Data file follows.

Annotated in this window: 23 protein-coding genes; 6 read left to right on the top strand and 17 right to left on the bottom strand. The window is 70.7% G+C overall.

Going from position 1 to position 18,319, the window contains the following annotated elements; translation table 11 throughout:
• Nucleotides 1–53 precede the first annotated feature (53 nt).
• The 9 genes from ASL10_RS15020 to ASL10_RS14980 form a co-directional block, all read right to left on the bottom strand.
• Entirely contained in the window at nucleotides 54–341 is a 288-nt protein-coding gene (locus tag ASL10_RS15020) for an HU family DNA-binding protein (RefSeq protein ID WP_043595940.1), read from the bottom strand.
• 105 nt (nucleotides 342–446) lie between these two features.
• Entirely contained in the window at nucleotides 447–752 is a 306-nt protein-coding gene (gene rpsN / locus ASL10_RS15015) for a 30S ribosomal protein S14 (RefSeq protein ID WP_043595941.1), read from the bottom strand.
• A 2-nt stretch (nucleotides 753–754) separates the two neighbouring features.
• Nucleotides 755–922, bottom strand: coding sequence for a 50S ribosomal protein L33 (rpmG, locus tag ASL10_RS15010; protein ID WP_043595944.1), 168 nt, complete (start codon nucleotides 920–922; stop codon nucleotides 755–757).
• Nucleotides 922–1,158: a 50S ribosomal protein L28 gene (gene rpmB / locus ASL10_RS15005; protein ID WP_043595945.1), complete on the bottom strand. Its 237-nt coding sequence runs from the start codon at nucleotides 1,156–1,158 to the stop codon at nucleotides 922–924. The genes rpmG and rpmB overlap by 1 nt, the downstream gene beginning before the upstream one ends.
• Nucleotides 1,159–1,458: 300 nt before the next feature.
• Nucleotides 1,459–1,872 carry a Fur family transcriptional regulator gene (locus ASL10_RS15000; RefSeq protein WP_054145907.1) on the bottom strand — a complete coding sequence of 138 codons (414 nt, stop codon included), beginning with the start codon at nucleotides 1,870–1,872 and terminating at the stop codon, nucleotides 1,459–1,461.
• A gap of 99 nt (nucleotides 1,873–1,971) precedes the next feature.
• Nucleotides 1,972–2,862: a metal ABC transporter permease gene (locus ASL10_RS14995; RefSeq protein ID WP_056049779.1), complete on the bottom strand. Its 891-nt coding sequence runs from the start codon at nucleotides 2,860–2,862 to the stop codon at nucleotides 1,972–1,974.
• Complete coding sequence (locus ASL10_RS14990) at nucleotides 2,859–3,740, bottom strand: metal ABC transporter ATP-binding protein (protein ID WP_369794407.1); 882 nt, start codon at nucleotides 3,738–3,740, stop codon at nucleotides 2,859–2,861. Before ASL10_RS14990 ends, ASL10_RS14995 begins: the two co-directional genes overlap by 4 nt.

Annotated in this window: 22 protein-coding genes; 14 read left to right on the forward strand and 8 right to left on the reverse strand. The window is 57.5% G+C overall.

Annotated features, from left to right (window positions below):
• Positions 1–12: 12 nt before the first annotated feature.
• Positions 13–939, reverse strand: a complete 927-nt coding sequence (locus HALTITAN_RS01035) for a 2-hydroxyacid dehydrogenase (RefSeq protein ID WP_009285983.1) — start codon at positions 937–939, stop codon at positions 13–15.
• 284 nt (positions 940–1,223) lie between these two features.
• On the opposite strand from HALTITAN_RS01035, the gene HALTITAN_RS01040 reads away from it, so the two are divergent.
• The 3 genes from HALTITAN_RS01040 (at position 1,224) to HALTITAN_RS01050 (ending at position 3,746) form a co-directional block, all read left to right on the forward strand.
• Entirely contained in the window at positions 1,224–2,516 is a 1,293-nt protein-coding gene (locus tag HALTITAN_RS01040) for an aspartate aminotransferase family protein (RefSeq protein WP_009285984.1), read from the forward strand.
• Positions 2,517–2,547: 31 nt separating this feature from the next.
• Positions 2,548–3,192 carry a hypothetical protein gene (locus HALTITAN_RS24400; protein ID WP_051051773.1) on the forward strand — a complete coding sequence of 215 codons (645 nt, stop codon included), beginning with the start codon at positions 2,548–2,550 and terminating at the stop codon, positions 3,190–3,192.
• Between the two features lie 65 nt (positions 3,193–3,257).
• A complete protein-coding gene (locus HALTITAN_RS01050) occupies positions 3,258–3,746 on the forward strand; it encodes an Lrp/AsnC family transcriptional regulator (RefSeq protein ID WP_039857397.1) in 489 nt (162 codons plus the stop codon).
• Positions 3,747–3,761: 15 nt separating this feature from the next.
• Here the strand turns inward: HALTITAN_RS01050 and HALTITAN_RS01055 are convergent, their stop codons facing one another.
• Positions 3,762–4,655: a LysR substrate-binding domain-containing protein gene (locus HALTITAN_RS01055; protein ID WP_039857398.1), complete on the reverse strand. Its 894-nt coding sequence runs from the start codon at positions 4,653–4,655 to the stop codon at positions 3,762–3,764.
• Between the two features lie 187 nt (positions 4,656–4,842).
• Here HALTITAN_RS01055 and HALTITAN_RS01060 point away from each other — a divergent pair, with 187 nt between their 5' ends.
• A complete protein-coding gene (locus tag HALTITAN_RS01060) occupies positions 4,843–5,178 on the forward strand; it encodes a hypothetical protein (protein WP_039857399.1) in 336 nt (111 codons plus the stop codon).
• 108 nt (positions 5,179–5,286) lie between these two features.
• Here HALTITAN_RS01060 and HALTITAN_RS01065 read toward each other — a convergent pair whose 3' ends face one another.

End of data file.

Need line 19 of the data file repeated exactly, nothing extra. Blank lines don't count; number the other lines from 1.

• Positions 13–939, reverse strand: a complete 927-nt coding sequence (locus HALTITAN_RS01035) for a 2-hydroxyacid dehydrogenase (RefSeq protein ID WP_009285983.1) — start codon at positions 937–939, stop codon at positions 13–15.